Quebec can't avoid all tragedies and acts of violence: François Legault

Nov 2 2020, 5:54 pm

At a press conference from Montreal on Monday morning, Premier François Legault spoke about this weekend’s stabbing attacks in the province’s capital and said Quebec can’t eliminate all tragedies and violent acts.

The premier said that while Quebec is a “peaceful and welcoming nation,” all of the province’s offered mental health services can’t make violent crimes, attacks, and dramas avoidable.

Legault says only a “small minority” of Quebecers with mental illness turn to violence and stressed that the government has “taken a lot of actions” to increase resources for mental health services in the province.

“The fact is that even if all possible services were available and if we were able to treat all Quebecers with mental illnesses or problems, we could not possibly eliminate all such tragedies or acts of violence,” said Legault in French. “I think that Quebecers should remember that the Quebec nation is a peaceful one, a welcoming nation, and the best way to respond to what happened on Saturday in Quebec City is to remain ourselves — people that are peaceful.”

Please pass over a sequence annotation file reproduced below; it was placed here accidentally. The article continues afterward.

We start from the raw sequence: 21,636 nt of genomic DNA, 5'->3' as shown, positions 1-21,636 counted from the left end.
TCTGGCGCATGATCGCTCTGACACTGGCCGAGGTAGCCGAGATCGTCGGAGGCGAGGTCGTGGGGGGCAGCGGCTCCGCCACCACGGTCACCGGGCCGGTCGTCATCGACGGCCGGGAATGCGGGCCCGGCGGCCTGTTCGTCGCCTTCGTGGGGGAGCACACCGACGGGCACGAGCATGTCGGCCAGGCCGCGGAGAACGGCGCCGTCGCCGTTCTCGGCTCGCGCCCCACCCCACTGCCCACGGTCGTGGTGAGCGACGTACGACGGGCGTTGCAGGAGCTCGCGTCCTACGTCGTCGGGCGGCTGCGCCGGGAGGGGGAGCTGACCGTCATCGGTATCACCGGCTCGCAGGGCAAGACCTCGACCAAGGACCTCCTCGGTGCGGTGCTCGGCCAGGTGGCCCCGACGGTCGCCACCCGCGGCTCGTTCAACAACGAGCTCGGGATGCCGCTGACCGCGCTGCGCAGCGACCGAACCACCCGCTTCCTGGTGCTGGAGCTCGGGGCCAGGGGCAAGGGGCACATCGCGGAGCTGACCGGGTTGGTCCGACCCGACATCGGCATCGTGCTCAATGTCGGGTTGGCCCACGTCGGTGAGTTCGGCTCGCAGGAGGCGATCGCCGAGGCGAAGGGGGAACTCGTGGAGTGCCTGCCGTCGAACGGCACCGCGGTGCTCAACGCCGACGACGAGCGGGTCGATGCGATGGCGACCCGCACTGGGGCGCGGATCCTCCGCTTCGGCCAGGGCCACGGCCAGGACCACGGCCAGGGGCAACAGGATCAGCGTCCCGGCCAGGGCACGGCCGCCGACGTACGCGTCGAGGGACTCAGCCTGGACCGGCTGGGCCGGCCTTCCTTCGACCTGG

The premier referenced his concern for an increase in mental health problems throughout the COVID-19 pandemic and said that people in isolation will “develop more mental illness problems.” He said that while the government has done a “great deal” to help mental health in recent months, “a lot more still needs to be done.”

Legault says the government is working on fusing social services with police departments so they can work “hand-in-hand” to help people with mental health issues. He says, unfortunately, the government has no choice but to continue enforcing lockdown restrictions since public health continues to report roughly 1,000 new COVID-189 infections a day.

He says the government will continue to hire therapists and psychologists to meet citizens’ needs.

According to Legault, waiting lists to visit mental health professionals have dropped from 28,000 in March to 16,000 — a number he says is “still too many.”

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